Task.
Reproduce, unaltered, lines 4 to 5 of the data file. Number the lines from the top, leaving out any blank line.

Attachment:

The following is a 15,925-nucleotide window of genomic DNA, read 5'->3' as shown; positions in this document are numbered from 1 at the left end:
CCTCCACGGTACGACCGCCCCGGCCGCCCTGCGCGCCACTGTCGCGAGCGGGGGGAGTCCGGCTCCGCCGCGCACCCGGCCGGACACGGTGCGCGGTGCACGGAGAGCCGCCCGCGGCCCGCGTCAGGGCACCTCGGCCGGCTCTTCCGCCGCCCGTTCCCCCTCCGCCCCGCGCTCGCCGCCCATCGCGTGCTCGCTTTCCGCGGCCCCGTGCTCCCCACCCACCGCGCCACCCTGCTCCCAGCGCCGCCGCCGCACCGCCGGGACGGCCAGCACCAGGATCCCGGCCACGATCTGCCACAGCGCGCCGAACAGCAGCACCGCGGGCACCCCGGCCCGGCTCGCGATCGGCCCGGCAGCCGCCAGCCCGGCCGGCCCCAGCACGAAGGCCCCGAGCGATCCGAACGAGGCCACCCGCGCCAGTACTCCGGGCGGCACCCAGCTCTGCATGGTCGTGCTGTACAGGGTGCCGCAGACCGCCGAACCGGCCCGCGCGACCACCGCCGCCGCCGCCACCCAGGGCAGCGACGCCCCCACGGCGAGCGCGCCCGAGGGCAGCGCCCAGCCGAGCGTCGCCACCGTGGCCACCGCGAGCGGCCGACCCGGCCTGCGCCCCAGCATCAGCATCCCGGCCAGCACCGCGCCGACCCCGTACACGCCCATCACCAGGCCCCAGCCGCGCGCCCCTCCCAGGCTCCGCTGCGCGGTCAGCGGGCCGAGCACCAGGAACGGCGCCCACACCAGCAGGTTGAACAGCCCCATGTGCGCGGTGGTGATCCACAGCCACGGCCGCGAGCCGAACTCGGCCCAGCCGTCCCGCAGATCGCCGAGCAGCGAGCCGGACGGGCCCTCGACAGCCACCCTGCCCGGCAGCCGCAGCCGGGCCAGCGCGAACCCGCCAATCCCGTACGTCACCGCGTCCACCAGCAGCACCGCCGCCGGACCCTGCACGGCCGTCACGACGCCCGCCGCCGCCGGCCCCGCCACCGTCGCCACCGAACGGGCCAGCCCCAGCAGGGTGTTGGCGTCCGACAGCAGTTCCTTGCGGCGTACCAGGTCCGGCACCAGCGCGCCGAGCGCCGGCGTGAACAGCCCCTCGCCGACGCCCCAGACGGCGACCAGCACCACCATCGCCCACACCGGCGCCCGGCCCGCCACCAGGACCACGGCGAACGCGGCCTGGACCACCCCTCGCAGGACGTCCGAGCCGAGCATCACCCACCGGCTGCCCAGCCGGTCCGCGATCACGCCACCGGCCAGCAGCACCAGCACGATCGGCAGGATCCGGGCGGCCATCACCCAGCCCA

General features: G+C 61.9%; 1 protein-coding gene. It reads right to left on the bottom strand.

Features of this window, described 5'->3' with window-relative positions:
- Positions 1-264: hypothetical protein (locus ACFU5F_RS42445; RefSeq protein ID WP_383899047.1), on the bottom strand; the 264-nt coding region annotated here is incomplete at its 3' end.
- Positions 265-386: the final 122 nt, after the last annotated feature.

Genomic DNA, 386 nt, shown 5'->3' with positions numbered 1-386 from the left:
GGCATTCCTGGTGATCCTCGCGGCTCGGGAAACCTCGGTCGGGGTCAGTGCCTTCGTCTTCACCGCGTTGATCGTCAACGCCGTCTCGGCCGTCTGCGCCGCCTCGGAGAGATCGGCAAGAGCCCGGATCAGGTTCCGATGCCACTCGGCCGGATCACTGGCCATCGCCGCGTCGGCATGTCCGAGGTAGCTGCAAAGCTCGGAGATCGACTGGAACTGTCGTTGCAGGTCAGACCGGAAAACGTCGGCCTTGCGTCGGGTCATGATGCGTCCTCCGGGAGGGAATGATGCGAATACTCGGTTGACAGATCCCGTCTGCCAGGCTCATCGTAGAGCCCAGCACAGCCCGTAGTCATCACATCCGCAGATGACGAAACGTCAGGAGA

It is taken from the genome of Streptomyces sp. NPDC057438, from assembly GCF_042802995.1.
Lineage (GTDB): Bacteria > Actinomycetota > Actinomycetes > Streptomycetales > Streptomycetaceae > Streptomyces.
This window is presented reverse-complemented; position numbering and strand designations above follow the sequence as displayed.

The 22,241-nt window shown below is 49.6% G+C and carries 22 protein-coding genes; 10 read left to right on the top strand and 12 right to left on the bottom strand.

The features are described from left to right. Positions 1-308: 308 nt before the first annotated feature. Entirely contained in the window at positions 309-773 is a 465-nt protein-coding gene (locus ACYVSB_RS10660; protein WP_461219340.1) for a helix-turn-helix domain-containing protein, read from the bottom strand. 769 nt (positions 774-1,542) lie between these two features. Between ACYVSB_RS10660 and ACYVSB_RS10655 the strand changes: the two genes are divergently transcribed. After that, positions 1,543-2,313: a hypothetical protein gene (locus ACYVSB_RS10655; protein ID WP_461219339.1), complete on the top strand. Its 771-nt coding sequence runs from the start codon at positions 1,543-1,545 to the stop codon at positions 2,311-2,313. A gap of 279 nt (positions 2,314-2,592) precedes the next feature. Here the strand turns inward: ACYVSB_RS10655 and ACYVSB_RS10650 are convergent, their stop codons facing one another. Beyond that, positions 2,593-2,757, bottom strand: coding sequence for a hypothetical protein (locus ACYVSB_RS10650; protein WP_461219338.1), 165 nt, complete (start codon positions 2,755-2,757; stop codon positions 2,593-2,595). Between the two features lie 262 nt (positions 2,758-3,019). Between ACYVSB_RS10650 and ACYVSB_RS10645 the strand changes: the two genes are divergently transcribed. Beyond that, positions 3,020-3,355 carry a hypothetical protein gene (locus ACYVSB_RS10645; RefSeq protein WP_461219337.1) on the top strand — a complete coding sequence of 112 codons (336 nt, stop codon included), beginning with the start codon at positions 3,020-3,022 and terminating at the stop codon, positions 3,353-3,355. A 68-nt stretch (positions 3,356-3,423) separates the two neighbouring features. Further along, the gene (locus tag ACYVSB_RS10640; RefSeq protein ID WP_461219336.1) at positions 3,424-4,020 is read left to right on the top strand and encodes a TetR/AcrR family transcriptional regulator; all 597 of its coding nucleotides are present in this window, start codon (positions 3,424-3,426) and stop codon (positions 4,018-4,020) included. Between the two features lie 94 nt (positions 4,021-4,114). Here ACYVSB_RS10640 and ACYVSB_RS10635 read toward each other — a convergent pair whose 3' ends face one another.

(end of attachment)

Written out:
Features of this window, described 5'->3' with window-relative positions:
- Positions 1-264: hypothetical protein (locus ACFU5F_RS42445; RefSeq protein ID WP_383899047.1), on the bottom strand; the 264-nt coding region annotated here is incomplete at its 3' end.